• Imbalance: Vata has a tendency to produce fear, anxiety, loneliness, and weariness when it is out of balance. It can impede effective communication, result in physical and emotional exhaustion, and create a variety of aberrant motions in the body, including involuntary movements, tremors, and muscle spasms.

 

  1. The Pitta; Optimal Functioning And Imbalance
  • Optimal Functioning: Pitta is intimately associated with the fire element since it signifies the energy of transformation. However, pitta is mostly a liquid in living things, which is why water is its secondary ingredient. Pitta spreads even though it is neither mobile nor stable, much like how a fire's warmth permeates its surroundings or how water moves in the direction determined by the ground. Pitta regulates body temperature, metabolism, nutrition, and the light of knowledge; it is strongly tied to intelligence, knowledge, and the digestion of foodstuffs, beliefs, emotions, and experiences.
  • Imbalance: Pitta produces flamboyant, reactive emotions like annoyance, rage, jealousy, and criticism when it is out of balance. Inflammatory illnesses, which can damage organs and tissues throughout the body, are frequently caused by an unbalanced pitta.

  

  1. The Kapha; Optimal Functioning And Imbalance
  • Optimal Functioning: Kapha is primarily related to the earth and water elements since it gives everything structure, solidity, and cohesion. The watery qualities of love and compassion are likewise embodied by kapha. This dosha supports immunity, lubricates joints, moisturises skin, hydrates all cells and systems, and safeguards tissues.
  • Imbalance: When kapha is out of balance, it can produce stubbornness, lethargy, and aversion to change as well as feelings of attachment, avarice, and possessiveness. On a physical level, kapha tends to encourage stagnation and congestion in all of the body's organs and tissues, including the mind.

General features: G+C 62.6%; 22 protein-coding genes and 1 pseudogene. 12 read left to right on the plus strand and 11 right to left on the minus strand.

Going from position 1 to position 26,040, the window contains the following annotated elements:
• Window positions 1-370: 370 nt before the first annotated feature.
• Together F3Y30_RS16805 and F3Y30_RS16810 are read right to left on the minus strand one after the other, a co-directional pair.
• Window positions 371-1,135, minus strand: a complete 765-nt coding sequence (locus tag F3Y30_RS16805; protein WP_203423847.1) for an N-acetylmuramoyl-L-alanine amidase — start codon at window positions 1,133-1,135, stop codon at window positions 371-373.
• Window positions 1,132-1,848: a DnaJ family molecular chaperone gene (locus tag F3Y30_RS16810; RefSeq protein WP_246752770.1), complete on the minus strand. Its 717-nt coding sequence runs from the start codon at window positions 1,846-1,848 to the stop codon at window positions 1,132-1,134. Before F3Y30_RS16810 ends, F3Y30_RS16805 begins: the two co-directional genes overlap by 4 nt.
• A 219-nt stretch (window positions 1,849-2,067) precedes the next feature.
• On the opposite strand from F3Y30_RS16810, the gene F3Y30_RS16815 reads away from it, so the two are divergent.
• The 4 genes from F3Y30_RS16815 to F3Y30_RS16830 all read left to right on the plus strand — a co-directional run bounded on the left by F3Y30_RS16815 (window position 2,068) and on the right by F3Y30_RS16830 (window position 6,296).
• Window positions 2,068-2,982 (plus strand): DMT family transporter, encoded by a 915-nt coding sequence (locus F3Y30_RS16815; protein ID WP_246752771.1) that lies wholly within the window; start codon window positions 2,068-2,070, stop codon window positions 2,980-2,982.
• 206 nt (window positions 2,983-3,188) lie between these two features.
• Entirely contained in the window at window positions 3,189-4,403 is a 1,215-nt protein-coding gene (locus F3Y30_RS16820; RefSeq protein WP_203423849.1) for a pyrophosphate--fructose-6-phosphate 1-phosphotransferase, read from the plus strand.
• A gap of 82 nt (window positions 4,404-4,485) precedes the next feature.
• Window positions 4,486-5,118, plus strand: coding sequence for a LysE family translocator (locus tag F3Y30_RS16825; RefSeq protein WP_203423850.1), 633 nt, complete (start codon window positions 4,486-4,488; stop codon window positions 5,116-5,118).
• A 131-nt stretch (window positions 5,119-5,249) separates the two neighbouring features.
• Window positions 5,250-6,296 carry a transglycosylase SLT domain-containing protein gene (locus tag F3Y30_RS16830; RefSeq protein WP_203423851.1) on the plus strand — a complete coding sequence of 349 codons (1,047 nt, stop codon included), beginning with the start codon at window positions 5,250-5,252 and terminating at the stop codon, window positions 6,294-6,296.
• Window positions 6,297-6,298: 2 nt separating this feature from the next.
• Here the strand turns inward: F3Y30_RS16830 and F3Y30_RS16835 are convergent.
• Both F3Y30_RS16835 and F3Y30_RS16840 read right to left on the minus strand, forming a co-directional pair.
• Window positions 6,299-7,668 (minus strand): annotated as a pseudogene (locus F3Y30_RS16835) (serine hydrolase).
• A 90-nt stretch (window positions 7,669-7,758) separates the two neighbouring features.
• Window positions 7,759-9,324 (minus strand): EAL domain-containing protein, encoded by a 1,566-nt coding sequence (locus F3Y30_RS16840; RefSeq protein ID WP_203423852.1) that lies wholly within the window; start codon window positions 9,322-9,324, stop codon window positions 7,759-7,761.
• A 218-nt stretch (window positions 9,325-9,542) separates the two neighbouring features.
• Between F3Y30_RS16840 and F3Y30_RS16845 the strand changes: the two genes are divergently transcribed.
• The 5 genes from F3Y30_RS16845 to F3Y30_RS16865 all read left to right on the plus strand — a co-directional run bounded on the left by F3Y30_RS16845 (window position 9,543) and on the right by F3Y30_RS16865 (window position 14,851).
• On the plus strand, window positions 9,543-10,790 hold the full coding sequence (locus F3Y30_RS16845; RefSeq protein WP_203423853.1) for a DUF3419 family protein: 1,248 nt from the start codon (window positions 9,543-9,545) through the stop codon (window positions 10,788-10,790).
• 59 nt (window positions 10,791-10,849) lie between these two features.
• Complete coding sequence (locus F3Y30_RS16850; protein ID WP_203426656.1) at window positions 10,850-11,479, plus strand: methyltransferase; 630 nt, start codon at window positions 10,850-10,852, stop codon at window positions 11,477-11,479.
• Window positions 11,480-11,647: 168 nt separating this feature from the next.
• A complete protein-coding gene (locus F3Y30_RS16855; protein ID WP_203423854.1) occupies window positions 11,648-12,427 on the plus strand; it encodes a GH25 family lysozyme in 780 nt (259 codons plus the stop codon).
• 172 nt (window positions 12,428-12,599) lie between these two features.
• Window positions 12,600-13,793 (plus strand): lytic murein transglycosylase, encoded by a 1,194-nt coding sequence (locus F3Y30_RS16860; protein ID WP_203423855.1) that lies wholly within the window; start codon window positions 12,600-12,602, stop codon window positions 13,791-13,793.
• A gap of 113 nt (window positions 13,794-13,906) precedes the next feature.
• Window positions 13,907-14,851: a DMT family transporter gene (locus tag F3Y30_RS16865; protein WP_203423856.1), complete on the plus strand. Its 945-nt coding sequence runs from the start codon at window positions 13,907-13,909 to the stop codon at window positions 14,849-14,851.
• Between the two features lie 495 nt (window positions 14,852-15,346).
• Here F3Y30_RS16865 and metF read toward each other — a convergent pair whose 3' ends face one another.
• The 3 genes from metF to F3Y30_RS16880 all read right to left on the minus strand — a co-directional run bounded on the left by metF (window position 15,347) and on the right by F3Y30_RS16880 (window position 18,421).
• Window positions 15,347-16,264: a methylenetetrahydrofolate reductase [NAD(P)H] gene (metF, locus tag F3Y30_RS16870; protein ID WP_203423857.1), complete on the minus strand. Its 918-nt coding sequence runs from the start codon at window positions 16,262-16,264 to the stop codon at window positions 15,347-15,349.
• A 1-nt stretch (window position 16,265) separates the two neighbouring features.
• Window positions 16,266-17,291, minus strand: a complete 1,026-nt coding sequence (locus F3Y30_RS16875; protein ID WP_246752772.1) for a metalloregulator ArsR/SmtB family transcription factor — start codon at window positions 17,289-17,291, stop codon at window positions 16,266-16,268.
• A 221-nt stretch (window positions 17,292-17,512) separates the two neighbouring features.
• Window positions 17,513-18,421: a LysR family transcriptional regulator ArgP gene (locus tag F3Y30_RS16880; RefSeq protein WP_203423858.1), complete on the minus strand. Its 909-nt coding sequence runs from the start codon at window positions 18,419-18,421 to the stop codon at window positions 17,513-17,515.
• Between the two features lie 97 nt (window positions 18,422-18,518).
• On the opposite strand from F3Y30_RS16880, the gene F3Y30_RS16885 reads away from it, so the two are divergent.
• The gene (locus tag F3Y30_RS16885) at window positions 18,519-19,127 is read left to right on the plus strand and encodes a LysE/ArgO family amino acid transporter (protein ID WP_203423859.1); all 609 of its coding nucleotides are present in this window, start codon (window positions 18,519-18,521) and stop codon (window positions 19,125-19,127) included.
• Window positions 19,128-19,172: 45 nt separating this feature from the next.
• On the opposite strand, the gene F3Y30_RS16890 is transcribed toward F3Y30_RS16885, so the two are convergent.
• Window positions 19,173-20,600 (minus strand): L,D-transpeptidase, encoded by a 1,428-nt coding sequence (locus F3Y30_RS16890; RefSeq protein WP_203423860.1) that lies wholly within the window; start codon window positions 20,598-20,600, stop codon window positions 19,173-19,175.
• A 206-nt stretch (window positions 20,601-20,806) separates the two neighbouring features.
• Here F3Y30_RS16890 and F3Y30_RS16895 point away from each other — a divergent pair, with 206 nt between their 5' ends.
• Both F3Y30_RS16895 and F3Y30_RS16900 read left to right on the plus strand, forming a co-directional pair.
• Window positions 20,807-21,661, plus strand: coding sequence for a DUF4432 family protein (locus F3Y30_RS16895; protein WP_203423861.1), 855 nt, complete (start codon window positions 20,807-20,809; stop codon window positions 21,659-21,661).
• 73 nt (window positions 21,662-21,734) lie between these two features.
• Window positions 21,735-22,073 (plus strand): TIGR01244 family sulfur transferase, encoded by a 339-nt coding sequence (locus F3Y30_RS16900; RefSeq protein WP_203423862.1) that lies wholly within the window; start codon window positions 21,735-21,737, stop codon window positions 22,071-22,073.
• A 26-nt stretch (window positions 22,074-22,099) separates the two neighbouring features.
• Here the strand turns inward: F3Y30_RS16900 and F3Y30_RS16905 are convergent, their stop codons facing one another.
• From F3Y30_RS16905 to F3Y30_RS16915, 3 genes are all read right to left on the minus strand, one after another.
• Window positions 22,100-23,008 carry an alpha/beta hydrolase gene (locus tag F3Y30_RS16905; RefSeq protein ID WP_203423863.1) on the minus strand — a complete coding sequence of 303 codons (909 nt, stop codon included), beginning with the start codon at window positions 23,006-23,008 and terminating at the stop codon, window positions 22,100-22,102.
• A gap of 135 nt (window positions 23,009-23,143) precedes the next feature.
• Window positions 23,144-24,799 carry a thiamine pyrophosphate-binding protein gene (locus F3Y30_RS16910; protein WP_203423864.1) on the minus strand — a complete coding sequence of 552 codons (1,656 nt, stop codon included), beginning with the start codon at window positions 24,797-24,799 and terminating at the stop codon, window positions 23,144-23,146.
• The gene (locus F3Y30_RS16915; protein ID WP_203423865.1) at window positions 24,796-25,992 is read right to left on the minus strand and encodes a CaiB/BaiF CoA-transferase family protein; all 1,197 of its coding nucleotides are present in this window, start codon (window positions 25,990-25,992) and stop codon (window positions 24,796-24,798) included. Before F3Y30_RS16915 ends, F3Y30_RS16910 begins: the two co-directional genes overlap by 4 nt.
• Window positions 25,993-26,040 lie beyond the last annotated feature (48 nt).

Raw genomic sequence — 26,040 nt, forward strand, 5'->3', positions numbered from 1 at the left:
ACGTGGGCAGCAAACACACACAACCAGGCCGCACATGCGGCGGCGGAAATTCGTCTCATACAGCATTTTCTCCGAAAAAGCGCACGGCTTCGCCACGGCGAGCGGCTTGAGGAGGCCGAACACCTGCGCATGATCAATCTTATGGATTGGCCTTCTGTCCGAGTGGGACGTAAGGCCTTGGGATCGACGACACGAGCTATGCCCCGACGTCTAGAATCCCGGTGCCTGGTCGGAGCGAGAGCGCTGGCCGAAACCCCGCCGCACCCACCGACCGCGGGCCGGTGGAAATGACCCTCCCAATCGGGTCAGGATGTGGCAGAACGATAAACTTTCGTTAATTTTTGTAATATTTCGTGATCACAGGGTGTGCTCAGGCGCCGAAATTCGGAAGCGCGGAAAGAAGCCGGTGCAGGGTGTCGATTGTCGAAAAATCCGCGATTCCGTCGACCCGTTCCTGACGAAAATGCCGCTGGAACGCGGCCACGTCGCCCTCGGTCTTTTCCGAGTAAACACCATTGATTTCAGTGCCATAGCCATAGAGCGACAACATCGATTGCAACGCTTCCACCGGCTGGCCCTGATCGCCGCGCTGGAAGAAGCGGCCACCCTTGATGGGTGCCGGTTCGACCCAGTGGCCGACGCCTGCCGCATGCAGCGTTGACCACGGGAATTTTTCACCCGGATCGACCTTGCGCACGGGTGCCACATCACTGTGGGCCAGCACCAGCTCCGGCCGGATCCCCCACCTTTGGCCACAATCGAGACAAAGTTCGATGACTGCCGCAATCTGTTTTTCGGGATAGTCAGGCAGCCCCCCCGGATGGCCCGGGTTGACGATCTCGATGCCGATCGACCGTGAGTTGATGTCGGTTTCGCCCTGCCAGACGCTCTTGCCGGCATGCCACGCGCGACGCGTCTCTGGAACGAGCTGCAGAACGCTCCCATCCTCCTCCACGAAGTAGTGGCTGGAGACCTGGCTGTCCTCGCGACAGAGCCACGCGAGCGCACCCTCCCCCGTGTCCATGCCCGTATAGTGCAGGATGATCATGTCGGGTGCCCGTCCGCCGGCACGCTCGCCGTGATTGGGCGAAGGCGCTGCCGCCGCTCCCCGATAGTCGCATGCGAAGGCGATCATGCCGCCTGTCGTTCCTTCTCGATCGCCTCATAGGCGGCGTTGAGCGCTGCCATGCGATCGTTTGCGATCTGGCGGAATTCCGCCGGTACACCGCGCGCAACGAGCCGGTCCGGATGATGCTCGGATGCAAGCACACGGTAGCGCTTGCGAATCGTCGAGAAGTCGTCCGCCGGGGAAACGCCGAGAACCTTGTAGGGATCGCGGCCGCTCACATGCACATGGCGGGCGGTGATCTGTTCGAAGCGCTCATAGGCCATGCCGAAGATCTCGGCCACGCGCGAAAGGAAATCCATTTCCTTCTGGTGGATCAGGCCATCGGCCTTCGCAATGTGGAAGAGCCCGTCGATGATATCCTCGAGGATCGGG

Must Read: Ayurvedic Healthcare System: Medicine, Techniques, and Therapies

Conclusion:

The Ayurvedic healthcare system, which was developed over 5000 years ago and is still utilized today for disease prevention, promotion of good health, and treatment, is the focus of the current paradigm shift in global health care. To assure the consistency, safety, and effectiveness of their medicinal preparations made from herbs, traditional and ayurvedic medicines are being researched and validated using scientific methods as part of the healthcare industry's technological revolution. Ayurveda, a form of ancient Indian medicine, has its roots in the idea of a fast evolving therapeutic strategy known as PM or individualize medicine. Ayurveda includes a fundamental philosophy for tailoring the therapy in accordance with the individualized approach premise.

Ayurveda's five fundamental elements—which serve as the universe's building blocks—are thought to combine to create the three distinct types of energy known as doshas. The manifestation of these elements through the doshas is what gives rise to our various constitutions, even though this basis unifies all humans. What distinguishes each of us from one another is how the three doshas manifest and in what proportion.

The ratio of each of the three doshas constantly changes as we go through life depending on your surroundings, nutrition, seasonal and climatic conditions, age, and a variety of other factors. Knowing and appreciating our dosha is essential to understanding who we are. It offers suggestions on what to eat and what to do when our energy levels start to fluctuate. It will be simpler to balance certain reactions and tendencies the more we are aware of their potential causes.